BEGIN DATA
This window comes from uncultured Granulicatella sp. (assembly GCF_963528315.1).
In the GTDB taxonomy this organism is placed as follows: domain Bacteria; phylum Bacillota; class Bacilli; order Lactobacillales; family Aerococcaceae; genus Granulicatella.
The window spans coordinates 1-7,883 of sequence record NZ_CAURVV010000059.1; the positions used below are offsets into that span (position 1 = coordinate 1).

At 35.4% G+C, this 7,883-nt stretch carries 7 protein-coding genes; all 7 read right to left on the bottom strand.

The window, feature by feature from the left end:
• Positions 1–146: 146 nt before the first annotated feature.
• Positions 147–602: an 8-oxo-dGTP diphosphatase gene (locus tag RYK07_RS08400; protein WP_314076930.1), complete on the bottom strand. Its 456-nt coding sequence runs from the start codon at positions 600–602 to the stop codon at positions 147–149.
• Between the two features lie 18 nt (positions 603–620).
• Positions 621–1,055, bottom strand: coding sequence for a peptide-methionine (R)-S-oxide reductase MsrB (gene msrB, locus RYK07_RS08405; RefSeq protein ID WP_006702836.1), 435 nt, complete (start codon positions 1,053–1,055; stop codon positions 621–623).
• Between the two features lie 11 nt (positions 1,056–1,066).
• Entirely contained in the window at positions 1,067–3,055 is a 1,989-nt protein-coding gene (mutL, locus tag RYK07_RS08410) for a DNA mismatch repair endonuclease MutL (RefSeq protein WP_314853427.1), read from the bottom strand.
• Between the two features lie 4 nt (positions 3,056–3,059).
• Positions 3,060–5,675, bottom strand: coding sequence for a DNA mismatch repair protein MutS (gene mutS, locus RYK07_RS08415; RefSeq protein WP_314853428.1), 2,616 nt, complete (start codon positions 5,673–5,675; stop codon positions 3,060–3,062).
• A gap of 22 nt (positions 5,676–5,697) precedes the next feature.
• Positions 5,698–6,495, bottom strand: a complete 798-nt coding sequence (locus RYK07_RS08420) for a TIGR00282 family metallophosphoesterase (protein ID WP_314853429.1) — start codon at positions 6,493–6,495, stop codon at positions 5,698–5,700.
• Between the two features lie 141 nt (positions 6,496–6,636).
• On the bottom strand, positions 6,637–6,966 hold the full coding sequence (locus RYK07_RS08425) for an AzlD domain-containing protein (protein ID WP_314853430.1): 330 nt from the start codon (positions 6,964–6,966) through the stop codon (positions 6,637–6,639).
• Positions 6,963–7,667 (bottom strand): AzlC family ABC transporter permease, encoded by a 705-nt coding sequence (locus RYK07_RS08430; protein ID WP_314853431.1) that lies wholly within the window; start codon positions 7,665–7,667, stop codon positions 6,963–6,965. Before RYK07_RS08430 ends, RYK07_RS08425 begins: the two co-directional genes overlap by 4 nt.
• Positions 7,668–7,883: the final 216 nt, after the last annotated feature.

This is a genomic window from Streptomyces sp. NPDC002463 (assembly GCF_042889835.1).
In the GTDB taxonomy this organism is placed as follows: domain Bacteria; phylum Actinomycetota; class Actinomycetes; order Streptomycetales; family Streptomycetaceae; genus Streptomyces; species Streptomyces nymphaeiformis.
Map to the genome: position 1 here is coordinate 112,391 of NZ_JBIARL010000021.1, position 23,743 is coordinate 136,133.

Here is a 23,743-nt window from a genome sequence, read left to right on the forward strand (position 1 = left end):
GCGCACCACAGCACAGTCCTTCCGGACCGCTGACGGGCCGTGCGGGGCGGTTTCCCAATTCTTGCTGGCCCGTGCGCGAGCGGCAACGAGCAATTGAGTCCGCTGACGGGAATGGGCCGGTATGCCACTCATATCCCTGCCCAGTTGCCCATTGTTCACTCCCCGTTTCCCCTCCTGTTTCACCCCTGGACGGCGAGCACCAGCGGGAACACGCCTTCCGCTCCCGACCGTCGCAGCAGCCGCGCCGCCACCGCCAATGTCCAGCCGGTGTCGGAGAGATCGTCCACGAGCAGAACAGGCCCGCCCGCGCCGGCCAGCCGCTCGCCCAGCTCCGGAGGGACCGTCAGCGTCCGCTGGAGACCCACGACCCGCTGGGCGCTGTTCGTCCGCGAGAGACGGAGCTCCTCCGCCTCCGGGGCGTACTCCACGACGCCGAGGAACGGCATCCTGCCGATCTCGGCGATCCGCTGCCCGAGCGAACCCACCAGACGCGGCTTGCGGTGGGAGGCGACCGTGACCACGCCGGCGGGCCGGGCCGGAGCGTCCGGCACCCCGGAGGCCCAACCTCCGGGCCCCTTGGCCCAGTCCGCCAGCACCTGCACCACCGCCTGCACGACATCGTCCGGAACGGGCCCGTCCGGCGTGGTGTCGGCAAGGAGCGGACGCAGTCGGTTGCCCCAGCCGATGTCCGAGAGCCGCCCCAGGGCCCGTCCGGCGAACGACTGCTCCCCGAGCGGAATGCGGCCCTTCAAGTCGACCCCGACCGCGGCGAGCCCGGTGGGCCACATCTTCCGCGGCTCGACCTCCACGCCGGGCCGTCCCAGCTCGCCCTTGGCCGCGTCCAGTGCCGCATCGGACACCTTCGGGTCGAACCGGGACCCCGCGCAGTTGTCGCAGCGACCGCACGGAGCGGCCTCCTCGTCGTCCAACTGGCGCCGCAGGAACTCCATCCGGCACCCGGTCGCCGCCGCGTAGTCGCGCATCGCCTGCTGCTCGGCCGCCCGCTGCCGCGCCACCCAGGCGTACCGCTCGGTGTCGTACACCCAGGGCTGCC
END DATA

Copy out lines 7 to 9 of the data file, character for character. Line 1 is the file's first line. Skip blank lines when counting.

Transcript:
• Positions 147–602: an 8-oxo-dGTP diphosphatase gene (locus tag RYK07_RS08400; protein WP_314076930.1), complete on the bottom strand. Its 456-nt coding sequence runs from the start codon at positions 600–602 to the stop codon at positions 147–149.
• Between the two features lie 18 nt (positions 603–620).
• Positions 621–1,055, bottom strand: coding sequence for a peptide-methionine (R)-S-oxide reductase MsrB (gene msrB, locus RYK07_RS08405; RefSeq protein ID WP_006702836.1), 435 nt, complete (start codon positions 1,053–1,055; stop codon positions 621–623).